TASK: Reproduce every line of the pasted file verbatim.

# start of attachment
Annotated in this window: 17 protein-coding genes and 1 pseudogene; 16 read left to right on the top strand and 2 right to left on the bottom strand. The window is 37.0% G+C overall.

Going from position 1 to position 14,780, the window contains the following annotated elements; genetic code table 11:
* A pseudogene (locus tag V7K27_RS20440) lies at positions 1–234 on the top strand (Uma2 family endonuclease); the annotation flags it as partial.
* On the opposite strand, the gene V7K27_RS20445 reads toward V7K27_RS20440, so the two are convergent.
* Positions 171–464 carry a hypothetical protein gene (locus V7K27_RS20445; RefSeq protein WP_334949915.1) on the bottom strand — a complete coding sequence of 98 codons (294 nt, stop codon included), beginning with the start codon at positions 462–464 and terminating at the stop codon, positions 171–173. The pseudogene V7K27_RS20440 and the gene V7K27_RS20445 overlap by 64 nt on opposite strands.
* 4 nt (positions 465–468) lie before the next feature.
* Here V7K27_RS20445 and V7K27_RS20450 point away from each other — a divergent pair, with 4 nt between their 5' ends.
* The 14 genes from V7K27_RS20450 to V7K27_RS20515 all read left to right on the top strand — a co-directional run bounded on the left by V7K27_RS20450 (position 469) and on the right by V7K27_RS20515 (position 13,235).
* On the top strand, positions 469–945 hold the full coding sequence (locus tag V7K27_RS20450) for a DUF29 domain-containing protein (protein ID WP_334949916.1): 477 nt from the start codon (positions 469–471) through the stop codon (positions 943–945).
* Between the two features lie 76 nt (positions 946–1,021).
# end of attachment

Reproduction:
Annotated in this window: 17 protein-coding genes and 1 pseudogene; 16 read left to right on the top strand and 2 right to left on the bottom strand. The window is 37.0% G+C overall.

Going from position 1 to position 14,780, the window contains the following annotated elements; genetic code table 11:
* A pseudogene (locus tag V7K27_RS20440) lies at positions 1–234 on the top strand (Uma2 family endonuclease); the annotation flags it as partial.
* On the opposite strand, the gene V7K27_RS20445 reads toward V7K27_RS20440, so the two are convergent.
* Positions 171–464 carry a hypothetical protein gene (locus V7K27_RS20445; RefSeq protein WP_334949915.1) on the bottom strand — a complete coding sequence of 98 codons (294 nt, stop codon included), beginning with the start codon at positions 462–464 and terminating at the stop codon, positions 171–173. The pseudogene V7K27_RS20440 and the gene V7K27_RS20445 overlap by 64 nt on opposite strands.
* 4 nt (positions 465–468) lie before the next feature.
* Here V7K27_RS20445 and V7K27_RS20450 point away from each other — a divergent pair, with 4 nt between their 5' ends.
* The 14 genes from V7K27_RS20450 to V7K27_RS20515 all read left to right on the top strand — a co-directional run bounded on the left by V7K27_RS20450 (position 469) and on the right by V7K27_RS20515 (position 13,235).
* On the top strand, positions 469–945 hold the full coding sequence (locus tag V7K27_RS20450) for a DUF29 domain-containing protein (protein ID WP_334949916.1): 477 nt from the start codon (positions 469–471) through the stop codon (positions 943–945).
* Between the two features lie 76 nt (positions 946–1,021).